[Tutor] string to list

Alan Plum alan.plum at uni-koeln.de
Thu Feb 11 09:41:40 CET 2010

On Mi, 2010-02-10 at 16:57 +0000, Owain Clarke wrote: 
> I would love a really clear explanation of lambda!

Generally, lambdas are anonymous functions.

In Python specifically, however, they are limited to simple expressions
(i.e. only what you can put on the right-hand side of an assignment).

myfunction = lambda <args>: <expression>

is roughly equivalent to:

def myfunction(<args>): return <expression>

(note that the function definition becomes invalid if you leave out the
function name, lambdas OTOH don't need to be assigned to a named
variable and don't contain a name in their definition)

The point here is that the expression is evaluated and the result
returned by the lambda, much like the expression following a return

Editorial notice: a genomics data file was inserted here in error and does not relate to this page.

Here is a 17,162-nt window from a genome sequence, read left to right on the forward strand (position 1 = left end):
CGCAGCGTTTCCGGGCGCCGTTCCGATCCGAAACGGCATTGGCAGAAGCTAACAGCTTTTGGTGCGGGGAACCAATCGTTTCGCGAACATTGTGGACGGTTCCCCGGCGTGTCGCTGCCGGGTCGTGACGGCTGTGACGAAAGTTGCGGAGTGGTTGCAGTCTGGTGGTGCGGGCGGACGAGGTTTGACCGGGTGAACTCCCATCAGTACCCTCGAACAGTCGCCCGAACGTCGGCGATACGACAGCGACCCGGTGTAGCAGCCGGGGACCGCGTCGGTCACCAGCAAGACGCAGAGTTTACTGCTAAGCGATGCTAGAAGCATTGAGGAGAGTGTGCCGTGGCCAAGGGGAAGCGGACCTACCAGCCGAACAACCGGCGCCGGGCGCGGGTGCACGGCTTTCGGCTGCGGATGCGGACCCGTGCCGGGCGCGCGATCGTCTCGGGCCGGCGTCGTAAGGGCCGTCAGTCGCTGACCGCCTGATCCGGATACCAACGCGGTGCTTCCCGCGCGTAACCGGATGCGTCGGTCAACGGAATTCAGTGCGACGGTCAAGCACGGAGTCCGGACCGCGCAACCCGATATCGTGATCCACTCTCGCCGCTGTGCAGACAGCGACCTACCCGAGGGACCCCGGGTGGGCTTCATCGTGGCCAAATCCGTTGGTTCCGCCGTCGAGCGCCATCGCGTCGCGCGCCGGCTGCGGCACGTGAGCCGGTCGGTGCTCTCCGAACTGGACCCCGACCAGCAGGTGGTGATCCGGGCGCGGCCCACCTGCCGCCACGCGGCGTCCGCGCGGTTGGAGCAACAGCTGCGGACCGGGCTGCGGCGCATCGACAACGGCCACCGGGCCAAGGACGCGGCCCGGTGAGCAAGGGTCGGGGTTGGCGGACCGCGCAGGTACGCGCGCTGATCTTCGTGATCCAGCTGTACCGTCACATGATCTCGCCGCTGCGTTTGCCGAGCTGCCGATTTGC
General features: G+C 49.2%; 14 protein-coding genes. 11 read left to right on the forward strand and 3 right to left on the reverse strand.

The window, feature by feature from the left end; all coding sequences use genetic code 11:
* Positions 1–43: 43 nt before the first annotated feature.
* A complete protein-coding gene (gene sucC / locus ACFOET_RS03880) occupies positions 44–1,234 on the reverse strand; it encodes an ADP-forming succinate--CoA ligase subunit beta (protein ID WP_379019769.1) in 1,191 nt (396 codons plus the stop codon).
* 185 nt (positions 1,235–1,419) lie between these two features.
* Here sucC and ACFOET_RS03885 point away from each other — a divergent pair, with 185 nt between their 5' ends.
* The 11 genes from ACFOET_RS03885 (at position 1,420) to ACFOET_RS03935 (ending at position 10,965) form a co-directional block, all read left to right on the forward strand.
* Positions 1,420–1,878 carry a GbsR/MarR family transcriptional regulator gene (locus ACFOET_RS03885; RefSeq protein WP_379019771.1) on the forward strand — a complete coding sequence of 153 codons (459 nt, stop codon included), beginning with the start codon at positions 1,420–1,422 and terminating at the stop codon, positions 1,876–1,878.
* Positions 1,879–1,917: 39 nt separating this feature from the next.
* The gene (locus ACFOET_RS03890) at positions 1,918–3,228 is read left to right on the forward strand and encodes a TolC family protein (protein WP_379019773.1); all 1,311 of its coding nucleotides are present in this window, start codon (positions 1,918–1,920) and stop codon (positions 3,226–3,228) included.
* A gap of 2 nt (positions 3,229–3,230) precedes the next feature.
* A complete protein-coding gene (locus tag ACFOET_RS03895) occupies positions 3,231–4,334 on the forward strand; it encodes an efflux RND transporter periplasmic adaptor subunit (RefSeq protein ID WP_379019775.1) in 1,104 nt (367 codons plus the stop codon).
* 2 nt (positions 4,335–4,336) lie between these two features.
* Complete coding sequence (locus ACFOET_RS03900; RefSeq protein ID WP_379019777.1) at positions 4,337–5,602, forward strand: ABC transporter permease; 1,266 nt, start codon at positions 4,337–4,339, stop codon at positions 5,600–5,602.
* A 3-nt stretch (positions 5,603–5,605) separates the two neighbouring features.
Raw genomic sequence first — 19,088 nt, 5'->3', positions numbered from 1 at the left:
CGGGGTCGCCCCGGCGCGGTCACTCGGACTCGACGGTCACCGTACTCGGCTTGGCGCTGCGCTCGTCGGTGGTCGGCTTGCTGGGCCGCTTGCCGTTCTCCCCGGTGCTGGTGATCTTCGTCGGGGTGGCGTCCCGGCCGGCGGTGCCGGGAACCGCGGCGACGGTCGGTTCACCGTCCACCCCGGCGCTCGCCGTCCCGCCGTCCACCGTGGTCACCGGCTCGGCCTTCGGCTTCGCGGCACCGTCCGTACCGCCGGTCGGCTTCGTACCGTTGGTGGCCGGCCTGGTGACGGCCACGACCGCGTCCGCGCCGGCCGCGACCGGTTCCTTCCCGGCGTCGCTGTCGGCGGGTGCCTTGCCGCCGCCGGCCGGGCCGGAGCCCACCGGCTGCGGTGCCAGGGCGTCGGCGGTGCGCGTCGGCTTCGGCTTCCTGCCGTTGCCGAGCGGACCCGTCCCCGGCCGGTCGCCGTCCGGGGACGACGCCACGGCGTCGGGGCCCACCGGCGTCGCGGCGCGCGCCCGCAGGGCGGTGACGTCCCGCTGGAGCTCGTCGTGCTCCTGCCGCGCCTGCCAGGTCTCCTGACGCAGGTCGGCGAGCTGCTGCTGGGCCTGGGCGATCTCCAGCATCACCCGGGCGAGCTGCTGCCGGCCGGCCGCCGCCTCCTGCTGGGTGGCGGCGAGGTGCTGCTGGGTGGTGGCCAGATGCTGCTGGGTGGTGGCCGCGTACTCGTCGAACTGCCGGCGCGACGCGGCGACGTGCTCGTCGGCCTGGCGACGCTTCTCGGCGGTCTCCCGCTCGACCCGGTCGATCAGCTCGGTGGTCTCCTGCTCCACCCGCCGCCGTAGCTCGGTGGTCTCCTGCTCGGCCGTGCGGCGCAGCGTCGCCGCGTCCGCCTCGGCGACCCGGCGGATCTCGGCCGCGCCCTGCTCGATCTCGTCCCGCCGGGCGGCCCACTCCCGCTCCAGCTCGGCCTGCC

statement in a normal function: the equivalent function's body consists
of a single return statement with the lambda's body as return value.

There's not much to understanding how lambdas work. They just make
one-offs easier when all you really want to do is pass a value where a
callable is required or if you want to do something like accessing an
index or sub-index or member variable of each object in a list (which is
what the sorting function's key argument is usually used for).

In the case of your code, your lambda was:

lambda x: x[0]


lambda x: x[1]

If applied to a tuple or list, this works like this:

>>> mytuple = ('a','b')
>>> l1 = lambda x: x[0]
>>> l2 = lambda x: x[1]
>>> l1(mytuple)
>>> l2(mytuple)

Hope that helps.

Alan Plum

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